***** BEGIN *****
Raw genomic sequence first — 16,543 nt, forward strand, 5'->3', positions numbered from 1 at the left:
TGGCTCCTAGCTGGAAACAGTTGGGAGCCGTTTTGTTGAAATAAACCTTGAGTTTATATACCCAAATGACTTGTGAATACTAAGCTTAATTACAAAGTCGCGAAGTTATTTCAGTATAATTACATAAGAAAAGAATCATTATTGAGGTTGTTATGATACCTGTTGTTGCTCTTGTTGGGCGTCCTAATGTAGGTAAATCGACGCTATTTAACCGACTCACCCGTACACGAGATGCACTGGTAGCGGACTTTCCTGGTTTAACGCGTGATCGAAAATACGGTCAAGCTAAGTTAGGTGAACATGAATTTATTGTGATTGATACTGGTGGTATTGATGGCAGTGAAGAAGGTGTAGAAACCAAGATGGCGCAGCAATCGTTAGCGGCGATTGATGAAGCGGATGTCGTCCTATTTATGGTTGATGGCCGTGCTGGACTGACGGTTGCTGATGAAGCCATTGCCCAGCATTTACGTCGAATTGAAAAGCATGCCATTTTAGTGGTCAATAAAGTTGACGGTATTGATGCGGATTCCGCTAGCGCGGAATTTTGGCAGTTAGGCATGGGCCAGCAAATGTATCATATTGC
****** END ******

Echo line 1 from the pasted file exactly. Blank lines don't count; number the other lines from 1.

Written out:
Raw genomic sequence first — 16,543 nt, forward strand, 5'->3', positions numbered from 1 at the left: